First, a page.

The parish size of approximately 300 families has remained roughly the same over five years. But the monthly income has not been matching expenses, forcing the church to dip into their savings in order to pay the utility bills. As such, parishioners have been urged to give more, he said.
Such problems are one of the driving forces behind Lennon’s directive.
The reality is the demographic of Northeast Ohio is changing, finances are strapped across the board, and there are not as many priests.
“The plan definitely poses a real challenge for the future, but it’s the best way we can go forward,” said Father David Novak, priest at Holy Trinity Church in Lorain.
Many decades ago, the mission of the diocese and parishes was to tend to the many immigrant populations in the county and, to that effect, the mission was accomplished very well, said Bob Tayak, spokesman for the Catholic Diocese of Cleveland.
Dozens of churches with diverse congregations sprang up, and congregants in Lorain County numbered more than 217,000 in 1960 and increased by 31 percent by 2000, he said.
However, times have changed. While growth is expected, it’s not so massive as before, and it’s not in the same areas.
Tayak said the church’s population is projected to grow to 290,849 by 2010 and to 312,540 by 2030. But unlike decades ago, the largest concentration of growth likely will occur in Lorain County’s eastern suburbs in places like Avon, Avon Lake and North Ridgeville.
Contact Lisa Roberson at 329-7121 or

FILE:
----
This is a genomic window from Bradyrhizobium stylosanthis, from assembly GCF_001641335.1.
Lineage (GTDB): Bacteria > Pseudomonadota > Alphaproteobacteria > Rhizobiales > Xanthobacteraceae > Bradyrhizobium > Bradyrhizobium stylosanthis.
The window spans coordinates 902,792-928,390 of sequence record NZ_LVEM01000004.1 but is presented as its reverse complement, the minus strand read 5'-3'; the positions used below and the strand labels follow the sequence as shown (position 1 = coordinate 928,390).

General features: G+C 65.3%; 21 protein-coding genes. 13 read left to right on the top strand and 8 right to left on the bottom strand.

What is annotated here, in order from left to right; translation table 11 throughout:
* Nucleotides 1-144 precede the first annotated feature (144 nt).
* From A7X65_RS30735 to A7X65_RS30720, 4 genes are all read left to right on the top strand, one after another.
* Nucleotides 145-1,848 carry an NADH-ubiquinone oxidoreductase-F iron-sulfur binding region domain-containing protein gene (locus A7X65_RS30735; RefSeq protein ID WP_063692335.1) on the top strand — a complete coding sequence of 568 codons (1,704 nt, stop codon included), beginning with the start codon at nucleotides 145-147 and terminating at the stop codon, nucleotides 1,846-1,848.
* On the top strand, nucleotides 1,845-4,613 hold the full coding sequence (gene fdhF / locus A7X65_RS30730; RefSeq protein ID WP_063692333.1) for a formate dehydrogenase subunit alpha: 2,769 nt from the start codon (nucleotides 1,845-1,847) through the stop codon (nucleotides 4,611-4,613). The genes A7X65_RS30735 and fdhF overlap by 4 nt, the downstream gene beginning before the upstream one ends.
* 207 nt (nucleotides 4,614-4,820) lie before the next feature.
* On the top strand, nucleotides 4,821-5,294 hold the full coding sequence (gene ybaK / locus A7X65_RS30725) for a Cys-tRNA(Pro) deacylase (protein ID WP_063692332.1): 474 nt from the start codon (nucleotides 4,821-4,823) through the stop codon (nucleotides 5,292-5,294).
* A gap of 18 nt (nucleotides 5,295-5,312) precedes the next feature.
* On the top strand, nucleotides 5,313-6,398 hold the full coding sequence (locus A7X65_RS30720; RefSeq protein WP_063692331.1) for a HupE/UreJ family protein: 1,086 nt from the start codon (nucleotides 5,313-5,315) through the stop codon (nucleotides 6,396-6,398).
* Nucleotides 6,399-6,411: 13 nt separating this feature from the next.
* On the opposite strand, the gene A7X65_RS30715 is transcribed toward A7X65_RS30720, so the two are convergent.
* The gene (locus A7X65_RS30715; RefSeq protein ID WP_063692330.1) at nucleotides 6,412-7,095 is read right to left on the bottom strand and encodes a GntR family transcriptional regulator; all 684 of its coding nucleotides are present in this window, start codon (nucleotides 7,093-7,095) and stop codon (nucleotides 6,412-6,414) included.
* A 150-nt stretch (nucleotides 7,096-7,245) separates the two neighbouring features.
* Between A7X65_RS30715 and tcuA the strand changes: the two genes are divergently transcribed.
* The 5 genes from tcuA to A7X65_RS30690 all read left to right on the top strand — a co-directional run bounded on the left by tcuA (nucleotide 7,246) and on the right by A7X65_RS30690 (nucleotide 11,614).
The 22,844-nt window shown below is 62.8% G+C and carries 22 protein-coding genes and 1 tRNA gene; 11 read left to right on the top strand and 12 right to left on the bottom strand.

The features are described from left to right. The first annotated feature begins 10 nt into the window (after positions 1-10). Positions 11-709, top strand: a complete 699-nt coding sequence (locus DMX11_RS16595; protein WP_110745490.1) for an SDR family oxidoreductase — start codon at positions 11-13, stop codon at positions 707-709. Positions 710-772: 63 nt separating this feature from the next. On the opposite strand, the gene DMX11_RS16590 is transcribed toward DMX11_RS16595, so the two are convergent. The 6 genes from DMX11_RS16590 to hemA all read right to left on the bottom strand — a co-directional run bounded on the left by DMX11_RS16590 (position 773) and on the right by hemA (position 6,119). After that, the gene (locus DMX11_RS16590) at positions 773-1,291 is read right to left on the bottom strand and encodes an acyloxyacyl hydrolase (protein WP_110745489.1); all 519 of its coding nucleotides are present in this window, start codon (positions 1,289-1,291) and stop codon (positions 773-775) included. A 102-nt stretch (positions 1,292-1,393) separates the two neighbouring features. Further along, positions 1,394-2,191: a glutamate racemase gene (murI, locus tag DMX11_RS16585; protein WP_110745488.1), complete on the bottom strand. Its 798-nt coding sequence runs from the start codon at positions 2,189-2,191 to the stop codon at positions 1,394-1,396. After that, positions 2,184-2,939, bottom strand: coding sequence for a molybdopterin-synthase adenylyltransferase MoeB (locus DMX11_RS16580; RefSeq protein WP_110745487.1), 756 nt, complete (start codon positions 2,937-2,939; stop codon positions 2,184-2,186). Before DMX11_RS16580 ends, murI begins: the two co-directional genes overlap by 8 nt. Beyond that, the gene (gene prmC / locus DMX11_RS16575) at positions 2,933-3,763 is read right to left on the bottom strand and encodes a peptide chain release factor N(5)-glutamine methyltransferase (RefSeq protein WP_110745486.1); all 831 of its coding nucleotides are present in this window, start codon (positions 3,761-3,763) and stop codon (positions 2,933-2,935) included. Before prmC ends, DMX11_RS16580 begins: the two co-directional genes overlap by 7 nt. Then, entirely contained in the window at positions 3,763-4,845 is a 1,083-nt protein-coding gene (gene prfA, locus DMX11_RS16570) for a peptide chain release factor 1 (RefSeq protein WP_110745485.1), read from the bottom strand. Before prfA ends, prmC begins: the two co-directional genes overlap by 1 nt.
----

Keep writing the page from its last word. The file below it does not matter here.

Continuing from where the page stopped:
Lorain County cluster groups
Elyria cluster: St Agnes, Holy Cross, St. Jude, St. Mary and Sacred Heart
Lorain cluster: Ss. Cyril & Methodius, St. John the Baptist, Sacred Heart Chapel, St. Vitus, St. Vincent de Paul
Lorain cluster: Holy Trinity, St. Joseph, St. Ladislaus, St. Mary, Nativity of Blessed Virgin Mary, St. Peter, St. Stanislaus
North Ridgeville cluster: St. Julie Billiart, St. Peter
Lorain/Sheffield/Sheffield Lake cluster: St. Anthony of Padua, St. Teresa of Avila, St. Thomas the Apostle
Grafton/Columbia Station: Our Lady Queen of Peace, St. Elizabeth Ann Seton
Avon Lake cluster: Holy Spirit, St. Joseph, St. Raphael*
Avon cluster: Holy Trinity, St. Mary
Amherst/Oberlin/S. Amherst/Wellington cluster: St. Joseph, Sacred Heart, Nativity of Blessed Virgin Mary, St. Patrick
*Bay Village

Who’s growing, who’s not?
Church         City        parish size now  five years ago   
Holy Cross     Elyria      125 families       212
Holy Spirit    Avon Lake   1,281            1 ,259
Holy Trinity    Lorain       385             450
Holy Trinity    Avon        1,800           1,204
Nativity of the
Virgin Mary  S. Amherst   350              310
Our Lady
Queen of
Peace        Grafton       900             900*
Sacred Heart Oberlin       300             300
SS. Cyril
& Methodius Lorain         100             100
St. Anthony
of Padua    Lorain         800             N/A
St. Elizabeth
Ann Seton   Columbia
              Township     700        620 to 630
St. Joseph   Amherst      2,100          2,106
St. Joseph   Avon Lake    1,780          1,500
St. Julie BilliartN. Ridgeville  540           540
St. Ladislaus   Lorain       150           150
St. Mary       Avon        400            N/A
St. Patrick     Wellington   630           600
St. Peter       N. Ridgeville 1,700         1,300
St. Raphael    Bay Village  3,100          N/A
St. Stanislaus  Lorain       300            N/A
St. Thomas
the Apostle     Sheffield Lake 750         N/A
(Numbers provided by each individual church)